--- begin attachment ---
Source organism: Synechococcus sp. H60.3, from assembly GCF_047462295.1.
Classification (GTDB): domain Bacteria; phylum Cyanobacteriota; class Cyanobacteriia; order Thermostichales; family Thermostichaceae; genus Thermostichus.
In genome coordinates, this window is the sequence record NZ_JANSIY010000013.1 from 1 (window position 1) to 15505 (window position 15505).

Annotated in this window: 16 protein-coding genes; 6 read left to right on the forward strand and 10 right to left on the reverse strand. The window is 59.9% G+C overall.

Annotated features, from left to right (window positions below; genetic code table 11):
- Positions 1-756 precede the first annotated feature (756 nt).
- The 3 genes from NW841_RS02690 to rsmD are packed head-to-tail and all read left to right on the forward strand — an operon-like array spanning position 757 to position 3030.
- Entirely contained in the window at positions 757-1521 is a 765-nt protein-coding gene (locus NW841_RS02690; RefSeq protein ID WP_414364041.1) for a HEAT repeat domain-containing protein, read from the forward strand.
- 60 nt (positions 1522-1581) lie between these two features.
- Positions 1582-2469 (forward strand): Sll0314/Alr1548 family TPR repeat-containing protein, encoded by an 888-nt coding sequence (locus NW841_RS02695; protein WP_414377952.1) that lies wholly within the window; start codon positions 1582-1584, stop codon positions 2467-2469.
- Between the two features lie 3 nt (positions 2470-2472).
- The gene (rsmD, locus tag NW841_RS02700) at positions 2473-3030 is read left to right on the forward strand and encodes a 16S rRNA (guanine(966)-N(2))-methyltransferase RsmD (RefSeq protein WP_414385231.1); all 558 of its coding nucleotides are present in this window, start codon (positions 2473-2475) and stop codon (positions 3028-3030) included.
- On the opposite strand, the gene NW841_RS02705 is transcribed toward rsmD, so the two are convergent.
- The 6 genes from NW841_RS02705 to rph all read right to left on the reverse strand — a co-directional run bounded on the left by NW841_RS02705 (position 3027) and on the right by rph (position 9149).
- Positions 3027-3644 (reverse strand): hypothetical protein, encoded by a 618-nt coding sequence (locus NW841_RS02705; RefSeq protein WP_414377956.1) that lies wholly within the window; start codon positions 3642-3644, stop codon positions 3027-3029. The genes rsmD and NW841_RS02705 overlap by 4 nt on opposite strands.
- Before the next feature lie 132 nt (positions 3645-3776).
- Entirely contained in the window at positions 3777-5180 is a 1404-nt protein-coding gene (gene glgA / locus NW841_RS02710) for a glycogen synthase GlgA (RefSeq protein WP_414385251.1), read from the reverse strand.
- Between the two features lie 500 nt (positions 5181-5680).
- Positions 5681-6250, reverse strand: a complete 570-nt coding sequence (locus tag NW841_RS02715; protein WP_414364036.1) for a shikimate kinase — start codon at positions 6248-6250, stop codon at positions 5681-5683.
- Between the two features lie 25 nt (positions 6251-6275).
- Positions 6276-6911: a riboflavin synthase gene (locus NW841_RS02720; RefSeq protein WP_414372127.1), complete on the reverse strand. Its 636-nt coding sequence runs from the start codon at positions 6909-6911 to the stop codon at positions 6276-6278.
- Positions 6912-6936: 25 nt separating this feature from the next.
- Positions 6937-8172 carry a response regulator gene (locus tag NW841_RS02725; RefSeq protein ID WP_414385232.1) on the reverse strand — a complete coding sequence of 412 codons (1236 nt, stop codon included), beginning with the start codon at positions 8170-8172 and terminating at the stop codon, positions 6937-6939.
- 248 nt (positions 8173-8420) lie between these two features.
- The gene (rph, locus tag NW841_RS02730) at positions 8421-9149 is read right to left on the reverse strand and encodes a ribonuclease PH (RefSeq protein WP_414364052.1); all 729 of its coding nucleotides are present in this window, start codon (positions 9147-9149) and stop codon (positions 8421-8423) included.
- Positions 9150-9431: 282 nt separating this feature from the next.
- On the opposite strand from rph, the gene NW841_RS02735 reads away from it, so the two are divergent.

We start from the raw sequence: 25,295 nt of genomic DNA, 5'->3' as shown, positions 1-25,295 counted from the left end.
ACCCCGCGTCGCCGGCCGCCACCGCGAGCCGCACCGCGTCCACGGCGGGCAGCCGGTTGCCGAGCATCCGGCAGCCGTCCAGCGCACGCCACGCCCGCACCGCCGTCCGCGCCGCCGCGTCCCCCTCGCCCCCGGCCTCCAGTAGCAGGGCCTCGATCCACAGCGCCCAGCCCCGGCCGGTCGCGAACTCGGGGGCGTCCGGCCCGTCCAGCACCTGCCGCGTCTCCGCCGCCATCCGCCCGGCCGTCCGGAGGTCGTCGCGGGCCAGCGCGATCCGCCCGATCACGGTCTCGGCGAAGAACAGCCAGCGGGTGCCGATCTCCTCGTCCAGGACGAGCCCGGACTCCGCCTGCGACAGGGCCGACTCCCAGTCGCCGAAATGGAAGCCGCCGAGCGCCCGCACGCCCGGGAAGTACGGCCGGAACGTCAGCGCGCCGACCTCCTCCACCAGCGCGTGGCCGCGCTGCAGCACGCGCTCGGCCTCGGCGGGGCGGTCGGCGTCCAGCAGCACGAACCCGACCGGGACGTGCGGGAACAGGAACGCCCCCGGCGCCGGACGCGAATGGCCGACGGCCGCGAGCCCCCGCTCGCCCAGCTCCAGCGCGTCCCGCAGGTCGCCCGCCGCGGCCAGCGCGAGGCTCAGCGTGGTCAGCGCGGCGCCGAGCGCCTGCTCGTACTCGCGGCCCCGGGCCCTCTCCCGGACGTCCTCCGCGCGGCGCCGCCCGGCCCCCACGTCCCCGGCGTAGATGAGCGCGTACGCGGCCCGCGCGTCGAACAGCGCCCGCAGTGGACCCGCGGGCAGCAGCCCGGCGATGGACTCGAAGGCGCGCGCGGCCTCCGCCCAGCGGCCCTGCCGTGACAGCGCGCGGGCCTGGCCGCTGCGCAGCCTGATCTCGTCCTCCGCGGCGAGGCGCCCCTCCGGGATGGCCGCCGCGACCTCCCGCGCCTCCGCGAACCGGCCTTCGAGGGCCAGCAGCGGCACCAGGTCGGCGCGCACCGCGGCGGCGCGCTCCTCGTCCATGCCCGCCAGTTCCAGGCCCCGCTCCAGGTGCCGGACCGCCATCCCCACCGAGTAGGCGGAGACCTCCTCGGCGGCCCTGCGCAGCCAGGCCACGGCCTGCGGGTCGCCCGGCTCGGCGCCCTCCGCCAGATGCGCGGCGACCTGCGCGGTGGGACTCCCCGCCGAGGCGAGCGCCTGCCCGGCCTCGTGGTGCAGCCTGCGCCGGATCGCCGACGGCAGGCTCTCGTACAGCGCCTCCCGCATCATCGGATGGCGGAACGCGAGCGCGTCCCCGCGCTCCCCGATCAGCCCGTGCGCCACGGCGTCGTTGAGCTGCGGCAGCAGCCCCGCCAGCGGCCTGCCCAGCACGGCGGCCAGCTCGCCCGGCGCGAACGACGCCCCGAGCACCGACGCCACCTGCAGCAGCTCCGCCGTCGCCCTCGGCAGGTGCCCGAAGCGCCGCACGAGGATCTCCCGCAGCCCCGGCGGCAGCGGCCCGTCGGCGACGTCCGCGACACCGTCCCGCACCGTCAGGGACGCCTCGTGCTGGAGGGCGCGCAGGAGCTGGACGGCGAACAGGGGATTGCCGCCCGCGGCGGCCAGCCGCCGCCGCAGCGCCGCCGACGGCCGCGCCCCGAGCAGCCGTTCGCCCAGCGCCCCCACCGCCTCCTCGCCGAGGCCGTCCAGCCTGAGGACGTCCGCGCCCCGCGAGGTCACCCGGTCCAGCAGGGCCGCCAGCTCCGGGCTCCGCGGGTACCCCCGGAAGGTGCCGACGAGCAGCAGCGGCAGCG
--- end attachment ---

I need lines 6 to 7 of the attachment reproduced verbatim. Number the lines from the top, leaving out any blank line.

- Positions 1-756 precede the first annotated feature (756 nt).
- The 3 genes from NW841_RS02690 to rsmD are packed head-to-tail and all read left to right on the forward strand — an operon-like array spanning position 757 to position 3030.